The fact that Gilligan's Island star Bob Denver died as the second season of Lost began has no significance. Right? Or will it someday be revealed that the castaways of Lost existed in some evanescent fragment in the mind of the actor—that the disastrous island crash of Flight 815 splintered off the SS Minnow's three-hour tour? Or maybe it's a scenario being pitched with saliva-spewing urgency by the Ancient Mariner to a studio assistant. Lost is true to its title: You're always tantalizingly disoriented, hunting the path to an answer. Last season some French lady, caked with dirt and living on the island for years, emerged like a longed-for prophet. But she was crazy. She seemed to have been sucking napalm fumes from a bong.
Anything goes on Lost. For that matter, anything comes. In the baffling-fascinating new season, the plot continues to be as densely knotted as a banyan tree. The survivors have recently begun exploring a bunker that may or may not be a doomsday trap. A second set of survivors has turned up, including Michelle Rodriguez with a curled lip that could scare back the tide. And the digits 4-8-15-16-23-42 keep recurring. They started as the lottery ticket that made an unhappy millionaire out of slacker Hurley Reyes (Jorge Garcia).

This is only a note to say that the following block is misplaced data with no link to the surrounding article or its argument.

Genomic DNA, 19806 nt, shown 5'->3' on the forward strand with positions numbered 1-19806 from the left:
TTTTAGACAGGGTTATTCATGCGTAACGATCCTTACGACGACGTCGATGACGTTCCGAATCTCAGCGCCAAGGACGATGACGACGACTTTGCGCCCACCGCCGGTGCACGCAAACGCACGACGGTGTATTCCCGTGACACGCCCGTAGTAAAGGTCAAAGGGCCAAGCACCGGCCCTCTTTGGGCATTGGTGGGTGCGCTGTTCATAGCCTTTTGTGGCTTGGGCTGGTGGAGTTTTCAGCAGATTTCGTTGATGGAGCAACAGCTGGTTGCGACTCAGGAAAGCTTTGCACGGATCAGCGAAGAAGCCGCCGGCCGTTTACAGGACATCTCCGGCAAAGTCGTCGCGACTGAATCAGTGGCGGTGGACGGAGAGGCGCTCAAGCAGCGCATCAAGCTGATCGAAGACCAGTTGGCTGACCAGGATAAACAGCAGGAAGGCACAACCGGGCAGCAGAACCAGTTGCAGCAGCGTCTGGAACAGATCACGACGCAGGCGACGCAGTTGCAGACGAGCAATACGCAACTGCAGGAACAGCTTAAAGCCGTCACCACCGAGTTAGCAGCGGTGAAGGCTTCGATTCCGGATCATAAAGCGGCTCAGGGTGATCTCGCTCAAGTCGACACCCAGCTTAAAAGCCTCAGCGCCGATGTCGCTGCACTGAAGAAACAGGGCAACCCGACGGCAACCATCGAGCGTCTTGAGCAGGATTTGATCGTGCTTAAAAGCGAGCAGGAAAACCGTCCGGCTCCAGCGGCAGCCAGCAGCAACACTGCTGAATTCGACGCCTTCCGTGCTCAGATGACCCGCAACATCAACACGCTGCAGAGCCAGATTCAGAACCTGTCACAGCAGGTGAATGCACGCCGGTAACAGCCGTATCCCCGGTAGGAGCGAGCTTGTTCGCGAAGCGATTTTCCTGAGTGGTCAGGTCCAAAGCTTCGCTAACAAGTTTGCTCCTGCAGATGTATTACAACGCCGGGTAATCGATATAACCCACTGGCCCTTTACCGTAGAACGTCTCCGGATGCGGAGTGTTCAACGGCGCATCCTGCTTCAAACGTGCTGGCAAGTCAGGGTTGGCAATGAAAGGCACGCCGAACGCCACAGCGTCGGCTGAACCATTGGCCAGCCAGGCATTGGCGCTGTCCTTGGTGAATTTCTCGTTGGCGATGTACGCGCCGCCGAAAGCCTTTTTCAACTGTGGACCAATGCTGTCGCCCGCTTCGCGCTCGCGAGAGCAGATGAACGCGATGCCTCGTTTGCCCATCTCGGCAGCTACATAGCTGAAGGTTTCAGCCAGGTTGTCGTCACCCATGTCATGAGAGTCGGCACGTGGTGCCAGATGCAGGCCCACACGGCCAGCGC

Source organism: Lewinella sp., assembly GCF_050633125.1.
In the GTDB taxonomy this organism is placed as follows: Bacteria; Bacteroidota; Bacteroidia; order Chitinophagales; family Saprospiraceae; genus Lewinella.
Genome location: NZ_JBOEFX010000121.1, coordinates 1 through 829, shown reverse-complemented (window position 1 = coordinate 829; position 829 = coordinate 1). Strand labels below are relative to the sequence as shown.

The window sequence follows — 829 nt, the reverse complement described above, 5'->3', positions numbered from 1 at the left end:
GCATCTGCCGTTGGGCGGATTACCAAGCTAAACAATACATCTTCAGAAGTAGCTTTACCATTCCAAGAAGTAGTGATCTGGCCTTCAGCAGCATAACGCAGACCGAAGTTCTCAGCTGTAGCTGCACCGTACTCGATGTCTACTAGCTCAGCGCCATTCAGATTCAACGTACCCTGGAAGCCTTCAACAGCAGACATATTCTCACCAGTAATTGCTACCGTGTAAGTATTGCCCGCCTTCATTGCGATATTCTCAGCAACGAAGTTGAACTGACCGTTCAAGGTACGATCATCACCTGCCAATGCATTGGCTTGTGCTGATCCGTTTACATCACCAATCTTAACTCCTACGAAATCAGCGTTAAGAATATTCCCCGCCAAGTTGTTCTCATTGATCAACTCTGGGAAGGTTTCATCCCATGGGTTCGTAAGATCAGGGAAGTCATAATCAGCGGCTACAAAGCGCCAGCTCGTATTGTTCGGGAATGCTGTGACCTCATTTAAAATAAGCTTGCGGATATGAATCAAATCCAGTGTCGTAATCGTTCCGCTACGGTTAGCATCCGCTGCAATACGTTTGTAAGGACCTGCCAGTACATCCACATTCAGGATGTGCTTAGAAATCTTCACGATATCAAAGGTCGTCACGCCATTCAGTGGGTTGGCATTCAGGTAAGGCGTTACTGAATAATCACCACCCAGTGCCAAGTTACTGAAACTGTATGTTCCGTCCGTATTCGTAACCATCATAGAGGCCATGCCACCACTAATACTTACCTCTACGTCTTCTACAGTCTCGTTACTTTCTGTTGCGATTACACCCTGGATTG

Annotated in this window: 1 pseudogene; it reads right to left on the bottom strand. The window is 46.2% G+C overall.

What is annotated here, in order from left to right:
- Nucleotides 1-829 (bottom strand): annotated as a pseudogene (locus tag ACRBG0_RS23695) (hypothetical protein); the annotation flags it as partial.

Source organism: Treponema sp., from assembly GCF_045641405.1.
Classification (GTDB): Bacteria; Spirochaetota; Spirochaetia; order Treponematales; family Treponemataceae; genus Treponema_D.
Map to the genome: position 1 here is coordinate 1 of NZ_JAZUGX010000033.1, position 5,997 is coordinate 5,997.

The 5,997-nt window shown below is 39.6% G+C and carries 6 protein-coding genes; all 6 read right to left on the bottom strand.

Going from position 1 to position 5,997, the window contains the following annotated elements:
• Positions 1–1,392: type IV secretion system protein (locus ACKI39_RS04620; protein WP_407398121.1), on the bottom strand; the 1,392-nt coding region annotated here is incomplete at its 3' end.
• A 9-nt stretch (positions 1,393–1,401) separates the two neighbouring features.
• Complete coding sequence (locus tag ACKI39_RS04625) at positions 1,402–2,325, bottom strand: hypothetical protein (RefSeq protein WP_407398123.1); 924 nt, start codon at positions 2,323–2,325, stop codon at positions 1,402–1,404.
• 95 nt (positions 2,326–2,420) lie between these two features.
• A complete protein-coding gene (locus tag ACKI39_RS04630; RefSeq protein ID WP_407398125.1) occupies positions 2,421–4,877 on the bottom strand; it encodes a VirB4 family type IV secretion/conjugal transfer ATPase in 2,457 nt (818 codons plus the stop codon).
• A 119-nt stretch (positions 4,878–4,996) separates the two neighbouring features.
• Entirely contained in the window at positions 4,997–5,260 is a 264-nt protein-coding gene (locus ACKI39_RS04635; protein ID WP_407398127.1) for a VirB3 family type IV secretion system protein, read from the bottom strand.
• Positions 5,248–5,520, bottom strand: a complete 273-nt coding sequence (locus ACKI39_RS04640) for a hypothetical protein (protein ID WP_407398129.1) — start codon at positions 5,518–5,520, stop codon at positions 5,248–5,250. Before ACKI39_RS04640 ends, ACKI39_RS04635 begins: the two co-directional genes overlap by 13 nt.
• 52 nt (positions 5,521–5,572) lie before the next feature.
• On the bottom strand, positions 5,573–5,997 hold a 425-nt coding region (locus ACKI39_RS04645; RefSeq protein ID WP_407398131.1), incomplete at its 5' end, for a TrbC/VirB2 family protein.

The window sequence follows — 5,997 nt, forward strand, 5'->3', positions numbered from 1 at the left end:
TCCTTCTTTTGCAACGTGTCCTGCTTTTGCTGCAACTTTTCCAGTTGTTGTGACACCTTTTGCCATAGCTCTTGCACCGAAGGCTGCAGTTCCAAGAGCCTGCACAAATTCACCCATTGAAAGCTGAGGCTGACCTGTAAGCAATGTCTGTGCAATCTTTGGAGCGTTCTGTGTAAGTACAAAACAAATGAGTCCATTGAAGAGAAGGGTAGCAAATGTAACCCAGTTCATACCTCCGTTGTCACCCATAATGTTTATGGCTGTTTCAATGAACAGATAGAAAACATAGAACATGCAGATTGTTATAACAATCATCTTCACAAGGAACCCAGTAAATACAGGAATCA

This is what tugs us along, these teasing threads. But the audience's deepest emotional connection comes from flash backs of lives pre-crash. They're easily the best segments of the show, or just about any TV drama. I've never cared for the zealous manliness of John Locke (Terry O'Quinn, with his cold pigeon eyes). But on the Oct. 5 episode we saw Locke back when he still had enough hair to manage a comb-over. He was pathetically vulnerable as he tried to choose between loving a decent woman and hounding the father who'd taken his kidney. Yes, kidney. A crazy story, but somewhere on Lost the truth will be found. Won't it?